At this point, we got a “palate cleanser” of limóncello made in Columbus. While I like Limóncello as an after dinner drink sometimes, it seemed a bit odd here. Rather than cleansing my palate, it coated it in cream and alcohol. Again, I understand the “local” angle – but forcing an after-dinner drink in the middle of a meal felt a bit odd.

The fourth course was a take on “fish and chips” – with a piece of halibut filet and fried elephant garlic chips, served with a malt vinegar reduction. This was paired with the Mad Tree Psychopathy IPA. Disappointing. My fish was over-seared and extremely dry. The chips were basically burnt. The IPA, solid enough on its own, was done no favors by those flavors.

Fifth was a slow-roasted pork tenderloin with a port cherry reduction paired with a Kentucky Bourbon Barrel Ale. The cherry reduction connected nicely with what is usually not one of my favorite beers. The pork, on the other hand, was fairly tough and dry. Not so dry as the halibut, but still overdone. The beer at least made the pork palatable. (Also, one of the managers made sure we knew that they’d swapped the beers for courses 4 and 5 right before the meal after “going back and forth on that all day.” The pairing they went does make more sense, but I wish they'd been a little more thoughtful with the pairings instead of just shoehorning the local selections.)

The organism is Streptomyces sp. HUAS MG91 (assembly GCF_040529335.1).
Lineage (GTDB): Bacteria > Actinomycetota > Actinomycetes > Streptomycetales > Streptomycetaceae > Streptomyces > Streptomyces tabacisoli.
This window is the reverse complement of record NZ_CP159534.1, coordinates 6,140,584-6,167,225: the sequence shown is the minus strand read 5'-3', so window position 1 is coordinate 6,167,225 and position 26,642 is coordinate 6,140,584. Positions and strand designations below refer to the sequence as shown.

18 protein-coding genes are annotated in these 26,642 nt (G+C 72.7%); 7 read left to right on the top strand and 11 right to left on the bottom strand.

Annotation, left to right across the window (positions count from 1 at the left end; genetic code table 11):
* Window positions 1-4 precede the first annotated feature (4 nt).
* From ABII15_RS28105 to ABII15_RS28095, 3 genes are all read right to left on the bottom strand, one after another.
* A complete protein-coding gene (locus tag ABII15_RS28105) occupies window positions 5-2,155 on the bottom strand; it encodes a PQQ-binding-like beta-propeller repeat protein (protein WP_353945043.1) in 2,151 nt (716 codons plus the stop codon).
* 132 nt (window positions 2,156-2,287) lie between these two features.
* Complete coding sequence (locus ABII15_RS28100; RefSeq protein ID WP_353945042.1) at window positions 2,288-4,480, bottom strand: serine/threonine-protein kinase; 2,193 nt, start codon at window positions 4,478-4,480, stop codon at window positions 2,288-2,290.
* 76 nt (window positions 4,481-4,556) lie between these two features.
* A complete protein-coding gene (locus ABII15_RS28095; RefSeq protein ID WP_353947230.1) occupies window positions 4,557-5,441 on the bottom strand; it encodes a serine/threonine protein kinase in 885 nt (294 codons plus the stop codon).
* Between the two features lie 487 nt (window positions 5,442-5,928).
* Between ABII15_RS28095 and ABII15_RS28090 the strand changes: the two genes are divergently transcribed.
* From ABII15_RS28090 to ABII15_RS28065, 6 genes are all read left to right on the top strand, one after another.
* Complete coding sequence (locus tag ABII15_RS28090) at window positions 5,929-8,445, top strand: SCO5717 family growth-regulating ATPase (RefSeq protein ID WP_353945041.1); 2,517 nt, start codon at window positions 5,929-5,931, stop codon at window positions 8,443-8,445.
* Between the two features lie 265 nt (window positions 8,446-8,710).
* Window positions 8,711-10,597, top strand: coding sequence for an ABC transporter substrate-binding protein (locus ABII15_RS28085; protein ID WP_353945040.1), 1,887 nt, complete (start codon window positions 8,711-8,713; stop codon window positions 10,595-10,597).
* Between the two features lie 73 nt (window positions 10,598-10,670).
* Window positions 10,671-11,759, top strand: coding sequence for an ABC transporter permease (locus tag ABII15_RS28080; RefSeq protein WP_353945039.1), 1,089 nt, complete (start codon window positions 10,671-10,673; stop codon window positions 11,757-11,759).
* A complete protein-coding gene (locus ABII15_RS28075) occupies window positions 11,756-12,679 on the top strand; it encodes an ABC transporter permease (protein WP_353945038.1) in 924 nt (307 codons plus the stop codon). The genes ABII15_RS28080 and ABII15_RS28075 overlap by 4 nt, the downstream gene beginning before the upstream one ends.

Finally, we had an organic corn ice cream with salted caramel sauce from Madisono’s with a Rivertown blueberry lager. The ice cream was delicious. The blueberry lager was good. Together? It just didn’t click.

I will give high marks to the service. The wait staff was extremely pleasant and efficient, and they provided a good team approach to the meal. The presentation was attractive and the atmosphere was good. I can’t, however, recommend this place for spending your “going out” money – at least not as the menu currently stands. (Since the menu is seasonal, perhaps they’ll change it up soon.) The current concept – from meal selections to décor – felt like an easily duplicated frame with a few accents thrown in to get a “locally sourced” tag -- something that I could see conceivably ending up at other Hyatt locations. I imagine, at this stage, they’re still getting the kinks worked out in the kitchen and making more connections with local vendors. There’s room for really positive evolution in those areas.

1 comment:

Unknown said...

Each casino is going to be run a bit different. Some casinos may rent a space out, others may have a profit/revenue sharing agreement between the restaurant owner and casino owner (more likely with a name brand such as putting a Michael Jordan's in a casino).